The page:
Venerable French Police Detective is Handed Two Murder Cases on Blu-Ray


Aging stalwart and great French film star, Jean Gabin, was secure in his legacy. It’s fitting, then, that he opted to take on a character of national legacy. Perfect in look, tone and presence, Gabin proved to be the right man for the job, playing the right man for the job.

A long-standing French character prominent in print, film and television, Le commissaire divisionnaire Jules Maigret originated in a long series of books and short stories by Georges Simenon. Almost immediately upon his debut in 1931, the weary yet tenacious Maigret staked his claim in popular culture. The crime solver has been played on screen in English by high caliber actors Charles Laughton, Michael Gambon, Richard Harris and Rowan Atkinson, among others. In French versions, the list runs far longer. High profile directors Jean Renoir and Julien Duvivier have put their stamp on the character during his earliest years.

When a couple of films manage to appeal to and please World Cinema buffs and fans of CBS television murder dramas, one knows that they are something special.

In Bertrand Tavernier’s recent documentary opus, My Journey Through French Cinema, the renowned critic and filmmaker makes a case that quality cinema in his homeland during the second half of the twentieth century did, in fact, not begin with the Nouvelle Vague. The praise and legacy of The French New Wave (as the regarded movement is known stateside and elsewhere) has typically been built upon the legacy Truffaut, Godard and company storming the gates of a tepid and out of touch national cinema. As much of a watershed as the New Wave was to the art form, one needn’t look any further than the pair of Maigret films made by Jean Delannoy during the earliest moments of the movement (1958 and 1959) to see that that wasn’t completely the case. Tavernier used clips to prove it. For good measure, Kino Lorber has released to Blu-Ray the beautifully restored Maigret films, starring iconic actor Jean Gabin in the title role.

The synchronicity of the timing of Tavernier’s assessment is serendipitous. Cinephiles love to chase after those previously unheard of films that are demonstrated thusly in film history documentaries such as My Journey Through French Cinema. Now, just as soon as they complete that Blu-Ray, they can turn around and buy with confidence at least two of his warmly reflected titles, Maigret Sets a Trap and Maigret and the St. Fiacre Case.


Maigret Sets a Trap


The two-film Maigret collaboration between Delannoy and Gabin starts with a stylistic bang, as another in a series of women murdered in the streets turns up. In an urgent and odd point of view shot, we see the killer’s hand activate a local police call box, essentially requesting Maigret to the scene. As the title implies, to contend with this obvious trap, the veteran police inspector must counter with one of his own. Suspects tally up, then are narrowed down in conventional, effective mystery-storytelling fashion.

All the while, the beautifully absorbing black and white photography proves even more immersive. As for Gabin’s Maigret, he is a kind of lumbering Columbo up to and until the moment he decidedly reveals what’s what; he then flies into a fit of righteous rage. But such passion is a longtime coming for this seen-it-all arm of the law.


Maigret and the St. Fiacre Case


Maigret hits the road for his second case with Delannoy, taking to the small provincial town in the French countryside. While there visiting his old friend, the duchess of Saint-Fiacre. In this time, she is tipped off that while attending mass, she meet her end. Despite Maigret’s best efforts to prevent this, he cannot. The duchess’s mysterious death, having occurred in the span of an unbroken implicating pan around the ornate church, is a major failure for multiple reasons for our protagonist. Shifty characters in the family, the community, and even the church make up a solid list of suspects. And into deductive mode the movie goes…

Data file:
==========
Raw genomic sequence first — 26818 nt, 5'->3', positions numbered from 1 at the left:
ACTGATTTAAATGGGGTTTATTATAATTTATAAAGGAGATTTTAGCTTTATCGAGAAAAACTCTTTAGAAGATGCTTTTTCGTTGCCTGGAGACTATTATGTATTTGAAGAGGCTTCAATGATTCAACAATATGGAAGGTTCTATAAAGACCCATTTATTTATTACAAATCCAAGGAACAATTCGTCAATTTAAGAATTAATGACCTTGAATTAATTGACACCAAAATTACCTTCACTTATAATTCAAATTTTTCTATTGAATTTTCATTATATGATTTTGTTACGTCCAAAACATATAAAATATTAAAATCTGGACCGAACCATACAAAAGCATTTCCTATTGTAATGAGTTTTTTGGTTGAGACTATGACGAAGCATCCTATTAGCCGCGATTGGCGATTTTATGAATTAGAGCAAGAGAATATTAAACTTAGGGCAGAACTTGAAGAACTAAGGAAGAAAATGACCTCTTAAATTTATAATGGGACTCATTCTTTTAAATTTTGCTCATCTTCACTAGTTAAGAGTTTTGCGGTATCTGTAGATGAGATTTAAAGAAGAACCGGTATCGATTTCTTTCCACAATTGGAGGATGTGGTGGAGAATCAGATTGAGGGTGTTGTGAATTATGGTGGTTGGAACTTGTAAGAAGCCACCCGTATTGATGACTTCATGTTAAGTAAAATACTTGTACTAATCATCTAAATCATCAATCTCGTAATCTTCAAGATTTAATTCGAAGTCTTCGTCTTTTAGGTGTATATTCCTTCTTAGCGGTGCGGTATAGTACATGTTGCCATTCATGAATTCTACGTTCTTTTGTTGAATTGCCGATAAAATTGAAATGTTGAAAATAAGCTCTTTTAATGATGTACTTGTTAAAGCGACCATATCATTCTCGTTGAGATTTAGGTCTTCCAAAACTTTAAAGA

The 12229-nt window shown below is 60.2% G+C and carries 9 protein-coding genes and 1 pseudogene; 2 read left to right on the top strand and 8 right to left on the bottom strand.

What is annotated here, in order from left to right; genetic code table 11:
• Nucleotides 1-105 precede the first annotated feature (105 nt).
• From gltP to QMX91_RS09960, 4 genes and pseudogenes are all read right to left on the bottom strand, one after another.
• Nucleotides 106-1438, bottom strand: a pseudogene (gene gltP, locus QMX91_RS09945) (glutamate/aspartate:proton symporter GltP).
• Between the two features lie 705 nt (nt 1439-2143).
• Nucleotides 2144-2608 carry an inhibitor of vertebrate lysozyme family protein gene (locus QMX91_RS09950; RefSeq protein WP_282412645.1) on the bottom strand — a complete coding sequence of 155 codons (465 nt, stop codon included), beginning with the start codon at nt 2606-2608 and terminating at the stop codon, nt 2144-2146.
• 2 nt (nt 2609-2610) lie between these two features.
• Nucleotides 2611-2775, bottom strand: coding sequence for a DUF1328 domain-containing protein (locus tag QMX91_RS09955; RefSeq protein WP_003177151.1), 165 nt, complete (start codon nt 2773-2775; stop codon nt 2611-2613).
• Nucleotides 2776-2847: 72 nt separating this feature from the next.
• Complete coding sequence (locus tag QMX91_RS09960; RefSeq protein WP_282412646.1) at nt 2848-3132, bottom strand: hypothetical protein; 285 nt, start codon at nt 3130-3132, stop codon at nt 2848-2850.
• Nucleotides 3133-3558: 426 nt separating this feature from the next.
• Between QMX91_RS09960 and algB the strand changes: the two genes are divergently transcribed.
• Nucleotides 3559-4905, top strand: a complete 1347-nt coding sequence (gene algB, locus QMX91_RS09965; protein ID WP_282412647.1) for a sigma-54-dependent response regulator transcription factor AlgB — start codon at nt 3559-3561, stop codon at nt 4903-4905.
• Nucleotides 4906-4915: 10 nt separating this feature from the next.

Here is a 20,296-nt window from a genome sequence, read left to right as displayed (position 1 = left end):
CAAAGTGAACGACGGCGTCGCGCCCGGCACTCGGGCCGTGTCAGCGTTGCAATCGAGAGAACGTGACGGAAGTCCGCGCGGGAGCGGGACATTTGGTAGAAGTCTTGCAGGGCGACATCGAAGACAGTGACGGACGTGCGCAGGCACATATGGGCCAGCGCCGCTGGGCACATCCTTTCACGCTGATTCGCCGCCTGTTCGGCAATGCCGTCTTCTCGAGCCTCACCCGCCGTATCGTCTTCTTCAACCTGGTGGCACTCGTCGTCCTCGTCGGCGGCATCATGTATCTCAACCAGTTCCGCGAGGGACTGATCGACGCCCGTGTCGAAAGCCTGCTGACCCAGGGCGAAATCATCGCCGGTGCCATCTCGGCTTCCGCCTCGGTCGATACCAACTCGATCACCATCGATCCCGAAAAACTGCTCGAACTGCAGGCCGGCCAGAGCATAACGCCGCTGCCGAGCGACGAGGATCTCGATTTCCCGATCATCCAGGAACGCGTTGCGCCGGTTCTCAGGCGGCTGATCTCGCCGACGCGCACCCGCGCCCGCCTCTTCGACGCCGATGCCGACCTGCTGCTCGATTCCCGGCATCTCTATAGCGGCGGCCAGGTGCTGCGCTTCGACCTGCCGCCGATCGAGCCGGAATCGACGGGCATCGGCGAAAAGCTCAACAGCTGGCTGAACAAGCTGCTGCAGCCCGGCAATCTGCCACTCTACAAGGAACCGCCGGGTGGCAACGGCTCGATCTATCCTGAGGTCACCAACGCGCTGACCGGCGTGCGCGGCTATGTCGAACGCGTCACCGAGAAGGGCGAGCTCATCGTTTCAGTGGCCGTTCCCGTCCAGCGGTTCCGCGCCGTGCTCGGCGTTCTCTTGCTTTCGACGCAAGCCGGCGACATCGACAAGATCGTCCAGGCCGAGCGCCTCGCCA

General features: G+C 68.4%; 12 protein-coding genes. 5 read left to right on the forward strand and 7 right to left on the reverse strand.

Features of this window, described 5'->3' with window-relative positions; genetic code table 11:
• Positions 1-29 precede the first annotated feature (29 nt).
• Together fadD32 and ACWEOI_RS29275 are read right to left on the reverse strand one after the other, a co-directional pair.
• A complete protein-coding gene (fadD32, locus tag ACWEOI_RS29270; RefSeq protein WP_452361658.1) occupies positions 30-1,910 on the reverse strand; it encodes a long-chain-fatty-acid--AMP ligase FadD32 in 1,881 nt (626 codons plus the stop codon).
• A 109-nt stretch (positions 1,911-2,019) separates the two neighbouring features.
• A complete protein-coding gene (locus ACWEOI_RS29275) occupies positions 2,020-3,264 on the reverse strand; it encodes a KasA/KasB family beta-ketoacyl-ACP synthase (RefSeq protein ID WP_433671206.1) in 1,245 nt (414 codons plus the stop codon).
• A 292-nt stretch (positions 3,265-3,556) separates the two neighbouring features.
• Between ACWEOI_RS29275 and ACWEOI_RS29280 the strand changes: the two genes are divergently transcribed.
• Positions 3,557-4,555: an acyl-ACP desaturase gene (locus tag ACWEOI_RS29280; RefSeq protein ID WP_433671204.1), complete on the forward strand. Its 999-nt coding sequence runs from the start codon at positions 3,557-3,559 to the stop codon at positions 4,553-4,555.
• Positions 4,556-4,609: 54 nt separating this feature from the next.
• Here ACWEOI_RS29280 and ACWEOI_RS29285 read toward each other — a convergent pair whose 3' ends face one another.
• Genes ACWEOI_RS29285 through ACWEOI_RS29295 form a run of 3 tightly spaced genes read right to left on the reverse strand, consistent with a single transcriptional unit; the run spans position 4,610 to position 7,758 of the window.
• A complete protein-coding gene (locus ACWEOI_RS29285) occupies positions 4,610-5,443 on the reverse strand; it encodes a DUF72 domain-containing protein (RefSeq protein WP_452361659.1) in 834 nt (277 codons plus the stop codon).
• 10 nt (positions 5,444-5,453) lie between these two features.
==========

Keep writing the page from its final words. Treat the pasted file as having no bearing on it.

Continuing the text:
Delannoy makes these films with a noticeable expressionistic flair; never overpowering or showy, but deceptively dynamic. As the plots get up their respective heads of steam, the director lulls the viewer into a conventional rhythm, only to mischievously undercut it with a snap-quick camera move. All the while, it’s appropriately easy to get caught up in the talky-talk who-did-what of it all.

One point that typically is raised less often on the Blu-Ray reviewing front is in regard to cover art. In the case of these two Maigret releases, the starkly rendered cover illustrations by Nathan Gelgud are among the finest, most perfect original cover art contributions that this critic has seen in twenty years of active involvement with DVD and Blu-Rays. The limited color palate (ash grey, workaday brown, trench coat beige and robins egg blue on ink black and white) and lonely line art evoke an indie comics/small press nostalgia that is somehow just right for these films. It’s not the kind of graphic representation that would occur to many, so hats off to the art department at Kino Lorber for such an enriching effort.

Not that the movies themselves need anything in the way of enriching. Both appear to be top notch transfers of astonishing black and white restorations. The evocative cinematography and familiar yet dreamlike noir surroundings of Maigret’s environments, be they urban in the first film, or more rural in the second, are nonetheless equally compelling. Extras are absent, but no matter – the Blu-Ray format is the ideal way to experience these discoveries.  Both films are in French with English subtitles available.

When a couple of films manage to appeal to and please World Cinema buffs and fans of CBS television murder dramas, one knows that they are something special. The Gabin/Delannoy Maigret films are just such dispatches.